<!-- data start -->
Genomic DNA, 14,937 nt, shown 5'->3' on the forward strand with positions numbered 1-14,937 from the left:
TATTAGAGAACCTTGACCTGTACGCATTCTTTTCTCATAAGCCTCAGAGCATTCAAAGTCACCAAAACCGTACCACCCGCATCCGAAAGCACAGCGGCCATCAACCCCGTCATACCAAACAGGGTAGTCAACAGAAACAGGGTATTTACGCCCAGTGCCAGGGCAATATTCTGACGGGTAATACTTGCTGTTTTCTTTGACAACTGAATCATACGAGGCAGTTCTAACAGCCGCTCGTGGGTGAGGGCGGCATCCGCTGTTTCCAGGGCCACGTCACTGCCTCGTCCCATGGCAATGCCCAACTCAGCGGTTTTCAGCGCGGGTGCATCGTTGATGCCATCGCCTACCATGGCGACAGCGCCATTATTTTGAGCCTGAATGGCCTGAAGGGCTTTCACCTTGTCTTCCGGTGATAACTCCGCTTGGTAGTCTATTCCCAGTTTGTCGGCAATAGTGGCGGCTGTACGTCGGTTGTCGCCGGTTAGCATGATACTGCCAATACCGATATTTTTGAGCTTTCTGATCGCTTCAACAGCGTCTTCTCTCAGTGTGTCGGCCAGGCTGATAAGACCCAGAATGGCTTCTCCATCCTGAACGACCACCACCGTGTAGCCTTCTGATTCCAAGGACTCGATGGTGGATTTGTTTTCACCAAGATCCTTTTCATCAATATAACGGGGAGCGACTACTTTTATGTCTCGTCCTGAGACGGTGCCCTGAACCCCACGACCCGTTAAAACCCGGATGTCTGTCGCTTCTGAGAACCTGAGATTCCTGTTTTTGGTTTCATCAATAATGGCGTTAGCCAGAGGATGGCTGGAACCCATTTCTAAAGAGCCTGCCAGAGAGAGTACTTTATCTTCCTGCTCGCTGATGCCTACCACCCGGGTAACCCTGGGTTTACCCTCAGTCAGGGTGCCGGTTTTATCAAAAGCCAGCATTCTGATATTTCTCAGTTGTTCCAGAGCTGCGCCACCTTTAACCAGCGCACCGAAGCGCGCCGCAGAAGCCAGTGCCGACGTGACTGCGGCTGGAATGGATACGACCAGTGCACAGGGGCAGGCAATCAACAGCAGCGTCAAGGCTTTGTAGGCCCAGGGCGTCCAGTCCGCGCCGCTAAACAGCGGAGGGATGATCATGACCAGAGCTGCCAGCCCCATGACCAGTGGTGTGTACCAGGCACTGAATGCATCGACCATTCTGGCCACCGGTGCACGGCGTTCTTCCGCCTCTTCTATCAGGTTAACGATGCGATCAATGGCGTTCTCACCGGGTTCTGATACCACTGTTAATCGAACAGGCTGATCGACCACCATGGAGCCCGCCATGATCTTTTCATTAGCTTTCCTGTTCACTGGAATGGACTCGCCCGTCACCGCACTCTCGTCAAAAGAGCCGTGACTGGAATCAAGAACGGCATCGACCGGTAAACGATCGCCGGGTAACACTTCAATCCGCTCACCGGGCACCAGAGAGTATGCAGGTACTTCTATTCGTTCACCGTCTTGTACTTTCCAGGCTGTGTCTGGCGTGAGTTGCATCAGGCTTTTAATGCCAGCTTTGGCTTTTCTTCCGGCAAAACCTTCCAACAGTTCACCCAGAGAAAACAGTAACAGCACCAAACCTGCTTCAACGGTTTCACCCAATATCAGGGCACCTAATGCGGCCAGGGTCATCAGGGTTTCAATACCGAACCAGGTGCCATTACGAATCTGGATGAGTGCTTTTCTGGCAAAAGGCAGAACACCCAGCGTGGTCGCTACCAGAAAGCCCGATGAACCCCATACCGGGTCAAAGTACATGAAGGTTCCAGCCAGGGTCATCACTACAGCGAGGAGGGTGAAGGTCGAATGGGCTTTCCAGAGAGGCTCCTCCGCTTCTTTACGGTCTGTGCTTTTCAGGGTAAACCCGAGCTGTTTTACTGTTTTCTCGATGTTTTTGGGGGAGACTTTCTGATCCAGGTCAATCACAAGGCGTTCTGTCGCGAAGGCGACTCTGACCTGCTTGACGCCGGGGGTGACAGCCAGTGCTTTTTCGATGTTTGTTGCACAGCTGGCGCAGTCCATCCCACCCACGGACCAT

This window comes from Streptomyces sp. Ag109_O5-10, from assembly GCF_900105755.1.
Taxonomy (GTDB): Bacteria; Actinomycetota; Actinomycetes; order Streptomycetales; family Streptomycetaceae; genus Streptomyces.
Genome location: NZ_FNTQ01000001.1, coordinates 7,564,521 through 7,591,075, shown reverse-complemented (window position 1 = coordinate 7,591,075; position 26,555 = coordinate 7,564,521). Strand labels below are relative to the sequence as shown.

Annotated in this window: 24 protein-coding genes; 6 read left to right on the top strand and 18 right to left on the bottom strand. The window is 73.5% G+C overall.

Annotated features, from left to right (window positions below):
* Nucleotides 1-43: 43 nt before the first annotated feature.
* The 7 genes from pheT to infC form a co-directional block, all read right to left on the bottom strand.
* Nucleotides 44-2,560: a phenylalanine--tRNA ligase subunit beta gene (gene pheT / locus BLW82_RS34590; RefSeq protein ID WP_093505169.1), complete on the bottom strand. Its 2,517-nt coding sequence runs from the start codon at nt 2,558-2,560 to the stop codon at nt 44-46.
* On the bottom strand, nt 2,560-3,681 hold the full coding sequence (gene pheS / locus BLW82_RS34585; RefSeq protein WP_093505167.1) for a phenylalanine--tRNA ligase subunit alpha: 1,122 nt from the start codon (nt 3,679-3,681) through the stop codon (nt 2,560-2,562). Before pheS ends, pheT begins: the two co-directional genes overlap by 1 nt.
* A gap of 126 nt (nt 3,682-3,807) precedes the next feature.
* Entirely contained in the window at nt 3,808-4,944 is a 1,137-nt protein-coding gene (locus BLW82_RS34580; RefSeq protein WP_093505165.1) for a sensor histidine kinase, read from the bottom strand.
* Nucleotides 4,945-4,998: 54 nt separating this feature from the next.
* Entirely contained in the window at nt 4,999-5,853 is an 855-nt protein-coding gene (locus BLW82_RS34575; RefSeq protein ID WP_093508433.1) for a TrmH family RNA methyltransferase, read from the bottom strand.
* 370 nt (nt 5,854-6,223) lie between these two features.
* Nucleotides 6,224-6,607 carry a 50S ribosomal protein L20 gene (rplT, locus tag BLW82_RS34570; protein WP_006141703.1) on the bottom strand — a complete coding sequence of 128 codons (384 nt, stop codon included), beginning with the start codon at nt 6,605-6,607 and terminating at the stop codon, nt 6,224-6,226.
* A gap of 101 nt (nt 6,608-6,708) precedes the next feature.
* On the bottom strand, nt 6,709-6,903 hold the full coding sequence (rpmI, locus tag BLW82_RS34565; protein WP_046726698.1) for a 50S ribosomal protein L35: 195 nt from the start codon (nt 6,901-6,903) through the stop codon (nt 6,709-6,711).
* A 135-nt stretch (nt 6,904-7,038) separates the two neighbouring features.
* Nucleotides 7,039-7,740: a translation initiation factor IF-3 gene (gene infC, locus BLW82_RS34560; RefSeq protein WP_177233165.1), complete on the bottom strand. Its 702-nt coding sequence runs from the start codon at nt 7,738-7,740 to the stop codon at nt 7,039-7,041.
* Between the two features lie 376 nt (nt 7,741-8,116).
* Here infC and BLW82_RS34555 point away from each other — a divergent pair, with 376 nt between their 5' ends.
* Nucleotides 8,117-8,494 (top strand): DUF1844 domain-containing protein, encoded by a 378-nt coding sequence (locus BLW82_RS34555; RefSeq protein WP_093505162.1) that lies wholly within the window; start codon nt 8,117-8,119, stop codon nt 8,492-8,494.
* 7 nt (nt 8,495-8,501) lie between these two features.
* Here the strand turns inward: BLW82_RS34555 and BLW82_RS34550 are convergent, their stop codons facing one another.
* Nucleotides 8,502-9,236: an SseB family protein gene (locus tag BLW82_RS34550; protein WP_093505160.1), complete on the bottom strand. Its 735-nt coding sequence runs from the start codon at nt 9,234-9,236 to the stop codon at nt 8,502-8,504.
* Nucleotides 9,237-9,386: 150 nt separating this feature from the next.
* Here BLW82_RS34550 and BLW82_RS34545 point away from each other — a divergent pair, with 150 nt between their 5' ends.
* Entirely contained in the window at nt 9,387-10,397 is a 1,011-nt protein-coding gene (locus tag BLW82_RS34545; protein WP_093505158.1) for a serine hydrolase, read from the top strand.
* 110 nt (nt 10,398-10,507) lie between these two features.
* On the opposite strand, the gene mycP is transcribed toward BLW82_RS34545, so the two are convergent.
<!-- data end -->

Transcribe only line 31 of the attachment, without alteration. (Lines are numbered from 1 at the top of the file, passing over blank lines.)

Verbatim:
* 110 nt (nt 10,398-10,507) lie between these two features.